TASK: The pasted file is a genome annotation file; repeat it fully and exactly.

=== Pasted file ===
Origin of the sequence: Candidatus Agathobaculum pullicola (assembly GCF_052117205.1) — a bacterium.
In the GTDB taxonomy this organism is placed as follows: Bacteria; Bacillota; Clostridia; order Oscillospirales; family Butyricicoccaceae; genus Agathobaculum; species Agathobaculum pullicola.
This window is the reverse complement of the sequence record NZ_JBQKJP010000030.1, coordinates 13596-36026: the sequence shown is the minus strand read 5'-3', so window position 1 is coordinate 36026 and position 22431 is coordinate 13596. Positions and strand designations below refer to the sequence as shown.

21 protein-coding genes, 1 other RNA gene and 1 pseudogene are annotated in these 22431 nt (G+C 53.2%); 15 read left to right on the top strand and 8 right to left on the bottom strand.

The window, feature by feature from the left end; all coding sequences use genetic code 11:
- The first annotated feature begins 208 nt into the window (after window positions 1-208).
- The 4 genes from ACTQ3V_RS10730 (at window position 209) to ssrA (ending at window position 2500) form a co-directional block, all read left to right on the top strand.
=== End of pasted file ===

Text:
Origin of the sequence: Candidatus Agathobaculum pullicola (assembly GCF_052117205.1) — a bacterium.
In the GTDB taxonomy this organism is placed as follows: Bacteria; Bacillota; Clostridia; order Oscillospirales; family Butyricicoccaceae; genus Agathobaculum; species Agathobaculum pullicola.
This window is the reverse complement of the sequence record NZ_JBQKJP010000030.1, coordinates 13596-36026: the sequence shown is the minus strand read 5'-3', so window position 1 is coordinate 36026 and position 22431 is coordinate 13596. Positions and strand designations below refer to the sequence as shown.

21 protein-coding genes, 1 other RNA gene and 1 pseudogene are annotated in these 22431 nt (G+C 53.2%); 15 read left to right on the top strand and 8 right to left on the bottom strand.

The window, feature by feature from the left end; all coding sequences use genetic code 11:
- The first annotated feature begins 208 nt into the window (after window positions 1-208).
- The 4 genes from ACTQ3V_RS10730 (at window position 209) to ssrA (ending at window position 2500) form a co-directional block, all read left to right on the top strand.